At the 12th annual Microsoft Ability Summit early this week (May 10-11), the company made an important hardware announcement. Specifically, the introduction of new Microsoft Adaptive Accessories that Redmond says will help increase productivity for users with disabilities.
While the Microsoft Adaptive Accessories will not launch until this fall, Microsoft offered details on them at the Ability Summit. The accessories are three components specifically designed to allow more efficient and seamless input onto PCs for disabled users.
They are customizable and configurable to allow users to personalize the devices for their own needs.
First up is the Microsoft Adaptive Mouse, which is a wireless mouse that can function on up to three devices (or via USB-C). Microsoft points out this product can be used as a regular mouse, but also comes with modular abilities to connect with other Microsoft Adaptive Accessories.
Furthermore, the Adaptive Mouse has a thumb support additional accessory that switches sides between left and right. Users can customize the mouse to include the mouse tail, a 3D printed component. Alternatively, customers can create their own 3D printed mouse tails.
Adaptive Hub and Adaptive Buttons
Next is the Microsoft Adaptive Hub, which connects to three devices wireless or through USB-C too. It will also connect with up to four Microsoft Adaptive Buttons, which are wireless buttones that have eight programmable commands. Users can choose between a joystick, d-pad, or dual pad button.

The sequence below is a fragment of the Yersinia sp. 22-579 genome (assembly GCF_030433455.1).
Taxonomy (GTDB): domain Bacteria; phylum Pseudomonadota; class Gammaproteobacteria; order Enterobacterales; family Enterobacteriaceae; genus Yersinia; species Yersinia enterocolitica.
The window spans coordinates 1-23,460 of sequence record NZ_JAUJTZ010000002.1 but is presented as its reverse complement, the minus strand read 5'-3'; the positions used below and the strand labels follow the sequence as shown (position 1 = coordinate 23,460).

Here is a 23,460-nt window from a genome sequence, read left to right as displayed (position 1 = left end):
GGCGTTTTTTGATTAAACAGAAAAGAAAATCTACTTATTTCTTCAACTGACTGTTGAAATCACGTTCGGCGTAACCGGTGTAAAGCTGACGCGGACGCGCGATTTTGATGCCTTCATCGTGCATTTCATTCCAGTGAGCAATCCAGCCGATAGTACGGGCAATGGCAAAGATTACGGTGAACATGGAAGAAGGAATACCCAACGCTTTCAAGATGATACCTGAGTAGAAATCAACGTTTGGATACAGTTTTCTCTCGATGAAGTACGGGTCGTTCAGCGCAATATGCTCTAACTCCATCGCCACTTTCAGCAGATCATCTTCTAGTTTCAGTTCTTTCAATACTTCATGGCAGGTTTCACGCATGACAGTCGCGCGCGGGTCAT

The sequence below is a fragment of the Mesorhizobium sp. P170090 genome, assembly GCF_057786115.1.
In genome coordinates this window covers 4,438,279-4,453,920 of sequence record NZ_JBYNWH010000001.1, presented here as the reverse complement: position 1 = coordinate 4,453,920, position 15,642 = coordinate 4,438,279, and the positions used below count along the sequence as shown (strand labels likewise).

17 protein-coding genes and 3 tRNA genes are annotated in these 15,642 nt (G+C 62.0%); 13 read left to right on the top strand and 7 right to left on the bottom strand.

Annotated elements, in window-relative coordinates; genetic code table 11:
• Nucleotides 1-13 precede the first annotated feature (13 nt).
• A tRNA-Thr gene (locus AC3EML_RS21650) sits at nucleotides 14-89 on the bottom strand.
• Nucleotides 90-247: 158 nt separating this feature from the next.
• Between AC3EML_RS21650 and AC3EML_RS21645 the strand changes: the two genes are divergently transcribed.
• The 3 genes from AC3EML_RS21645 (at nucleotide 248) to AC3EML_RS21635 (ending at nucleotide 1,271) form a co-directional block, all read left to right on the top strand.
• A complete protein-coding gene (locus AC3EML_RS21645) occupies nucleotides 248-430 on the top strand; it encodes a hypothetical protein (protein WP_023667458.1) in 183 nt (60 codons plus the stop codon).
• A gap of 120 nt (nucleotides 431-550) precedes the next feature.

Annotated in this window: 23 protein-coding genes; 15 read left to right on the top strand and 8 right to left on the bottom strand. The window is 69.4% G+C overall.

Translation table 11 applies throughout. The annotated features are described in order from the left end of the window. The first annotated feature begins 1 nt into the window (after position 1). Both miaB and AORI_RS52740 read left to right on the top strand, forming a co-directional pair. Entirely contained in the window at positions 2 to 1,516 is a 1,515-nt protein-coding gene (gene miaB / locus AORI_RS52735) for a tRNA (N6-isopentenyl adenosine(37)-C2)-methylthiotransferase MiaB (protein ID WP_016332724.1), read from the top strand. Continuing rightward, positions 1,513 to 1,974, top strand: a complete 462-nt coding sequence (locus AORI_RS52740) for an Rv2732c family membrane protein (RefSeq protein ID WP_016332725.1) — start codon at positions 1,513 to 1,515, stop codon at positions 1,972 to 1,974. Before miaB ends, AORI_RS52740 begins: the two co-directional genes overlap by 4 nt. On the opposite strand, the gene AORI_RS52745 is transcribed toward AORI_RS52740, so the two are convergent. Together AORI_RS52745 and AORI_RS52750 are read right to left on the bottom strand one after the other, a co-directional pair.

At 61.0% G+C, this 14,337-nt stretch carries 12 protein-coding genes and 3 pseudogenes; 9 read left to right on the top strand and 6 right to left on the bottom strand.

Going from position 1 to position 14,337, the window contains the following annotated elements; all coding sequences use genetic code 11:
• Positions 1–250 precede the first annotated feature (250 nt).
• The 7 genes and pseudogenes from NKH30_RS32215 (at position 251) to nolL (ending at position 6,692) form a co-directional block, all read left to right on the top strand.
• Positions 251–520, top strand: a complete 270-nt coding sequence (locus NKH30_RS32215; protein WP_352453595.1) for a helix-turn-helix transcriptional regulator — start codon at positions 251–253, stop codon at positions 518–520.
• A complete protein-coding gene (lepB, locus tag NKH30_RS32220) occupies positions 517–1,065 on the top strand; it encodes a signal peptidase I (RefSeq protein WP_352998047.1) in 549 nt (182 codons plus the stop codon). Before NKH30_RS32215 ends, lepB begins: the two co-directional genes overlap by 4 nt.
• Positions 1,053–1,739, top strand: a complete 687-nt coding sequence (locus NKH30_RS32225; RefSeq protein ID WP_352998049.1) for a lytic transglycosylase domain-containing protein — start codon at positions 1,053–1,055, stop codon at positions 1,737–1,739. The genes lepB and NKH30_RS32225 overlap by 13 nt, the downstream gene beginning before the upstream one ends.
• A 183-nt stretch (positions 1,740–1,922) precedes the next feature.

“The new Microsoft adaptive accessories provide a highly adaptable, easy-to-use system,” says Microsoft’s Dave Dame in a blog post. “Each piece is designed in partnership with the disability community to empower people who may have difficulty using a traditional mouse and keyboard to create their ideal setup, increase productivity, and use their favorite apps more effectively. A traditional mouse and keyboard may pose obstacles for someone with limit mobility. These adaptive accessories can perform a variety of functions, thereby alleviating a pain point for those who find it challenging to get the most out of their PC.”
Tip of the day: With many reachable wireless access points popping up and disappearing again, the available networks list can become quite annoying. If needed you can use the allowed and blocked filter list of Windows to block certain WiFi networks or all unknown WiFi networks.